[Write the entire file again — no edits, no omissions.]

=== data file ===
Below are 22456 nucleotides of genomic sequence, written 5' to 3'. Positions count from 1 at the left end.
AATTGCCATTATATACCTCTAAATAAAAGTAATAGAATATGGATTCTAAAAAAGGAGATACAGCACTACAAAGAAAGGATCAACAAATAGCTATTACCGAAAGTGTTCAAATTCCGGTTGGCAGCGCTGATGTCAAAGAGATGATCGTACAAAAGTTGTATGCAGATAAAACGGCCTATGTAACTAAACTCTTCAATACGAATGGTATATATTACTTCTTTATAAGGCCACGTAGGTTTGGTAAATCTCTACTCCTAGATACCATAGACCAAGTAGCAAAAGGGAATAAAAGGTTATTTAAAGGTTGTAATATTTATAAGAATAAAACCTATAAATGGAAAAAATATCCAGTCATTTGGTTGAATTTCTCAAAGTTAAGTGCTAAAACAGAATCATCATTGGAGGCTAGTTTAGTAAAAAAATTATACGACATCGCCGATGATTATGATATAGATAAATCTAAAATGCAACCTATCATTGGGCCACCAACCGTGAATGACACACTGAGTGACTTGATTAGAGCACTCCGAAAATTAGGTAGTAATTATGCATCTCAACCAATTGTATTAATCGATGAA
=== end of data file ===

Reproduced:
Below are 22456 nucleotides of genomic sequence, written 5' to 3'. Positions count from 1 at the left end.
AATTGCCATTATATACCTCTAAATAAAAGTAATAGAATATGGATTCTAAAAAAGGAGATACAGCACTACAAAGAAAGGATCAACAAATAGCTATTACCGAAAGTGTTCAAATTCCGGTTGGCAGCGCTGATGTCAAAGAGATGATCGTACAAAAGTTGTATGCAGATAAAACGGCCTATGTAACTAAACTCTTCAATACGAATGGTATATATTACTTCTTTATAAGGCCACGTAGGTTTGGTAAATCTCTACTCCTAGATACCATAGACCAAGTAGCAAAAGGGAATAAAAGGTTATTTAAAGGTTGTAATATTTATAAGAATAAAACCTATAAATGGAAAAAATATCCAGTCATTTGGTTGAATTTCTCAAAGTTAAGTGCTAAAACAGAATCATCATTGGAGGCTAGTTTAGTAAAAAAATTATACGACATCGCCGATGATTATGATATAGATAAATCTAAAATGCAACCTATCATTGGGCCACCAACCGTGAATGACACACTGAGTGACTTGATTAGAGCACTCCGAAAATTAGGTAGTAATTATGCATCTCAACCAATTGTATTAATCGATGAA